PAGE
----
Staying firm, in the scenario where teens beg to drive, is a must, agrees Smith. “Explain to your teen why you feel they aren’t ready yet, and tell them what steps they need to take to get there. Ask them if they understand the importance of being a safe driver, and make sure they understand why you want to wait until they demonstrate that understanding. Remind them that safety is paramount and that you will not hesitate to take away driving privileges if they demonstrate behavior that could affect their safety or the safety of others. Driving is a major responsibility, and teens need to understand that before getting behind the wheel.”

Aura De Los Santos agrees that communication is the place to begin in addressing the impatient teen and taking back the narrative. “The first thing that parents can do is talk to their children about responsible driving and examine with them if they are mentally prepared to assume it. Parents must listen to how their children may feel about this decision and establish agreements. Make clear that you need to see tangible evidence of maturity and driving knowledge before letting them behind the wheel. Explain to the child that more agreements can be made along the way, as they continue to learn more about driving.”

Stay Firm

Some teens never stop their badgering. They want to be ready and able to drive, like their friends. All that begging and pleading is hard on parent. But you have to keep them safe. What’s a parent to do?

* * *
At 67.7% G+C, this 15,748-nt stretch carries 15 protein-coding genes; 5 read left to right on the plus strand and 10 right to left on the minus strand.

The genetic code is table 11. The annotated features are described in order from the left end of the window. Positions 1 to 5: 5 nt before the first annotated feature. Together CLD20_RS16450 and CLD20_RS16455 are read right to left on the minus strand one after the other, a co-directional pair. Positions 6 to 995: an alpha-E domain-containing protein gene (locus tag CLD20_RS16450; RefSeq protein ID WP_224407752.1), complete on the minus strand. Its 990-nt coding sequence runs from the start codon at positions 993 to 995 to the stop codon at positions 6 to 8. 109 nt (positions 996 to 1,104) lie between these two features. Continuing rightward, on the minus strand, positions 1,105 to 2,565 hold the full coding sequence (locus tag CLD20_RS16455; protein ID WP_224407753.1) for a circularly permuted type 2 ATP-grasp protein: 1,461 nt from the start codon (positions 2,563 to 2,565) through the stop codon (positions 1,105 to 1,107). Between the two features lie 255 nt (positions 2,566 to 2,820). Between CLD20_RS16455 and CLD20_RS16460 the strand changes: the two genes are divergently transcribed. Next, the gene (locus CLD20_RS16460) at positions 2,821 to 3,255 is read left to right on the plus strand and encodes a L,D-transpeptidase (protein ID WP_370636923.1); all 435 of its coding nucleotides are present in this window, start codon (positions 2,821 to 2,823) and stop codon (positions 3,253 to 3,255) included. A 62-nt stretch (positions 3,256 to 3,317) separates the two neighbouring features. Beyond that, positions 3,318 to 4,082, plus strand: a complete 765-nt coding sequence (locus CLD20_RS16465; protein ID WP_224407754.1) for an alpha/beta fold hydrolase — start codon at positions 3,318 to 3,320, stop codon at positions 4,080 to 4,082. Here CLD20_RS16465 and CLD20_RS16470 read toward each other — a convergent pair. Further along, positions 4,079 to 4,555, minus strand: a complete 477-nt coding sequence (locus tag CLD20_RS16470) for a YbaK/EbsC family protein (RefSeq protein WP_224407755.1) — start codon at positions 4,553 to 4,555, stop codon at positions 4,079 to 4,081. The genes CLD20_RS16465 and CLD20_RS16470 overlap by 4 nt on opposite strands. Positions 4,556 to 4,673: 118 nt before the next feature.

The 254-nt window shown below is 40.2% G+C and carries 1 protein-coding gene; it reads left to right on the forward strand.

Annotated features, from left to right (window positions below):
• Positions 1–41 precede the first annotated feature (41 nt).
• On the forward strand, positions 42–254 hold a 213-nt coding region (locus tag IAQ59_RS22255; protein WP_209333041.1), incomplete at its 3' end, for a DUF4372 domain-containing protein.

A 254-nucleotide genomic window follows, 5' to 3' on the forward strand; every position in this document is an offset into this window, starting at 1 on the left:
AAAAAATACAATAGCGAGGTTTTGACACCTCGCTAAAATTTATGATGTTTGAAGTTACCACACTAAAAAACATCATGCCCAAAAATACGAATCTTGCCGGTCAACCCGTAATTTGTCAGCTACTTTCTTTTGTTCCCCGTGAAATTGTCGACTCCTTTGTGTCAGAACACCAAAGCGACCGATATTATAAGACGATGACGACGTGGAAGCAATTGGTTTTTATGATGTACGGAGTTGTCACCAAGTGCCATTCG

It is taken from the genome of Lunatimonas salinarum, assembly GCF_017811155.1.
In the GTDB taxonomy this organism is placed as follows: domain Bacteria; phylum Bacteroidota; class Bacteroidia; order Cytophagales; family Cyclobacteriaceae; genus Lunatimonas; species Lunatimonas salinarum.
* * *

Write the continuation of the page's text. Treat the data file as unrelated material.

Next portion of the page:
“If they continue to beg and plead, then set a timeline for when you will reevaluate the situation,” says Smith. “Explain that if they demonstrate responsibility until then, then you may consider allowing them to begin learning how to drive. You can also enroll them in more driving classes or have them do quizzes to ensure they feel prepared and safe when the time comes.

“Above all else, stay firm on your decision until you know your child is responsible enough to handle being behind the wheel. This will help ensure their safety and success as a driver.”

car keys isolated gray background
Handing them the keys is hard, but it’s also a time to be proud.

When Is A Teen Ready To Drive? Only You Know

Is your teen ready to drive? The truth is, only the parent knows. It’s up to you and your parental Spidey-senses and it’s kind of subjective. But if you think your teen is ready, say yes, hand them the keys, and watch proudly as they drive away.

And if right now it looks as though that moment will never come, just hang in there and hold your ground. You can trust that eventually, that day will arrive. On that day you’ll have answered your own question, “When is a teen ready to drive?” because the answer will be, “Now.”

Smiling teen holds car keys

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About Varda Epstein

Varda Meyers Epstein serves as editor in chief of Kars4Kids Parenting. A native of Pittsburgh, Pennsylvania, Varda is the mother of 12 children and is also a grandmother of 12. Her work has been published in The Washington Post, The Huffington Post, The Learning Site, The eLearning Site, and Internet4Classrooms.